Local entrepreneurs turn closet raiding into dress shop concept
By Claire Harlin
Solana Beach resident Lisa Harrison often attends parties and philanthropic events, and, like many women, she believes you must look your best and you can’t wear the same dress twice.
“It’s fun to have great dresses, but it’s not fun to spend $500 or $1,000 on a dress for a one-time event,” said Harrison, a mother and philanthropist who has 30-plus years of retail and wholesale experience.
So after going through some friends’ clothing collections and borrowing dresses to prepare for three formal events in a row, Harrison landed a handful of amazing dresses, and she even wore two at one event — taking photos and dining in a long, silk charmeuse gown and then changing halfway through into a shorter ensemble for dancing.
When she told her friend, Mindey Morrison, about her successful closet shopping adventures, a light bulb went off in Morrison’s head and the two teamed up to start the Del Mar Dress Company, a shop that opens only on Friday, Saturday and Sunday and allows women to rent, buy, sell, and trade their dresses. The ladies said the response has been huge — and incredibly positive — since the shop opened its doors on Sept. 22 at 324 S. Cedros.
For Morrison, the new business venture is quite a shift from her day job. She’s gone from being a financial advisor at Del Mar’s Efficient Market Advisors during the week to being a fashion advisor on the weekends, counseling shoppers on fit, style and color.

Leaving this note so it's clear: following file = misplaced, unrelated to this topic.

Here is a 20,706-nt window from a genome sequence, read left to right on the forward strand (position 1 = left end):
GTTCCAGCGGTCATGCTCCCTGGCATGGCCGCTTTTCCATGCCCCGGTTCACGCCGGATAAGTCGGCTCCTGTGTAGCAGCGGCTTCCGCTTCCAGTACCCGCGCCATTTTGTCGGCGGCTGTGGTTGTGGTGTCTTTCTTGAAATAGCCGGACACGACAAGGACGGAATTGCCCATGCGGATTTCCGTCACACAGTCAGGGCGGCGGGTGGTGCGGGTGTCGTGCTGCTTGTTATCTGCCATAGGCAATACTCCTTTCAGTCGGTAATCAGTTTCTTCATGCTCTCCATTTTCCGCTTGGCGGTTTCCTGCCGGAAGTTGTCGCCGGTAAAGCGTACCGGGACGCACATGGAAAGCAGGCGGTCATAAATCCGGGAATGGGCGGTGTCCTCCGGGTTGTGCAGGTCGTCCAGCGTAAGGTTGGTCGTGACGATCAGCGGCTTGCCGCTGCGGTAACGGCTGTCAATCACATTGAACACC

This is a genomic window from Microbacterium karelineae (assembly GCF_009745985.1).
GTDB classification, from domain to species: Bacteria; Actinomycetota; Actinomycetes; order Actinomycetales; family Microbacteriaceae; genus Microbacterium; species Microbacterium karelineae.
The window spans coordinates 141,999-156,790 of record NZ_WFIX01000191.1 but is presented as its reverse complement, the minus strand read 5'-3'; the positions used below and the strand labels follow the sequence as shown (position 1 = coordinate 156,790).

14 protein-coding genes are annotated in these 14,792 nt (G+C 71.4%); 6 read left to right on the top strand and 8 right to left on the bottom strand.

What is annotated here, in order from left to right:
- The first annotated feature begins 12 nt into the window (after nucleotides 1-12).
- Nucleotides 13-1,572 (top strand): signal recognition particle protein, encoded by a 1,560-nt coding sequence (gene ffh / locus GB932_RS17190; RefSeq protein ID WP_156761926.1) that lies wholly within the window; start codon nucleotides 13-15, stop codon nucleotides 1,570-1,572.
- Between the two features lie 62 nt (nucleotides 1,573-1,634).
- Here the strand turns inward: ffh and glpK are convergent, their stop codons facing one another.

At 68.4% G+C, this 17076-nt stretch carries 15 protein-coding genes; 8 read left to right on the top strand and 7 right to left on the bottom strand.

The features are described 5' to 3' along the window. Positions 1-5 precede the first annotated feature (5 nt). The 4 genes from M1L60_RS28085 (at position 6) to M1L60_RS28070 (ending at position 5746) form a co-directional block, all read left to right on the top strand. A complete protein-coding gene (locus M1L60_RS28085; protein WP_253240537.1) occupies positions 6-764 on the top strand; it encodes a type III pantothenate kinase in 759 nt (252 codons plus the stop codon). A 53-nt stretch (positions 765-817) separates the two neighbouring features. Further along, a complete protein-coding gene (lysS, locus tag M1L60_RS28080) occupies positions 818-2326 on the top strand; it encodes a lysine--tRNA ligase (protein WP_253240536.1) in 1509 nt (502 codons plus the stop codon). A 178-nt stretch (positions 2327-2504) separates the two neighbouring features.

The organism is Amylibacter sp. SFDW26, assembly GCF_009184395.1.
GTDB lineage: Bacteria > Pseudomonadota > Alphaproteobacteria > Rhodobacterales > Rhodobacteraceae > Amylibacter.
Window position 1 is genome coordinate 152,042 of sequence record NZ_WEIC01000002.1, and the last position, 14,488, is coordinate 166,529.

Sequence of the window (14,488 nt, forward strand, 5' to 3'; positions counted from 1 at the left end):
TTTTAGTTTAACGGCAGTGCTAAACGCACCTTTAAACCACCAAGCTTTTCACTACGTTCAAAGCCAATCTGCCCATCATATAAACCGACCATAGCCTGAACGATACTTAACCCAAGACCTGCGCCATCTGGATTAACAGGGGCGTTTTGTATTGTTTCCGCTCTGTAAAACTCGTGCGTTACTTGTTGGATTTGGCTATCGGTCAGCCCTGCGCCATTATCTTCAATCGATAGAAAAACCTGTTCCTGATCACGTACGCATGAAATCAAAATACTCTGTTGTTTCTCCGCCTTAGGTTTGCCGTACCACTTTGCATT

“I’ve never had someone walk in and say, ‘What a great idea,’ in the financial world, but that’s what people say when they walk in here,” said Morrison. “We’ve had amazing feedback, and a lot of people have been bringing us their dresses.”
The shop has seen a lot of traffic in recent weeks from women outfitting for the Marine Corps Ball, and the ladies said they expect to provide many options come prom season. They are even partnering with other local shops to sell off-season items for a fraction of the retail cost.
Morrison and Harrison are dedicated animal activists and support a number of charities, so they also wanted to incorporate that into their business. When women come in to donate a dress, they may choose to send a check to the charity of their choice in lieu of receiving cash. Otherwise, sellers get 30 percent of the dress’s resale price in cash or 50 percent in store credit.
The women are also partnering with charities by offering to give a percentage of sales to non-profits when people buy a dress for that organization’s event. For example, for every dress bought to wear at the Junior League’s Jingle Bash Bachelor Ball, Del Mar Dress Company will give 20 percent of that sale back to the Junior League.
The shop is also partnering with its neighbor, Carruth Cellars, to offer a “happy dress hour” on Fridays, in which shoppers can enjoy hors d’oeuvres and wine. The weekly event begins at 3:30 p.m. and ends at 6 p.m. — or as Morrison says, “’til the wine runs out.”
Often dress shops only carry formal attire, but Morrison and Harrison want Del Mar Dress Company to be a go-to spot for a variety of occasions. While there are a number of designer gowns fit for a ball, there are also more casual dresses to wear to dinner or a party. And not all the merchandise is used — about half of the shop’s items are new and current.
The Del Mar Dress Company is open from noon to 6 p.m. on Fridays, and from 11 a.m. to 5:30 p.m. on Saturdays and Sundays. For more information, visit www.delmardresscompany.com.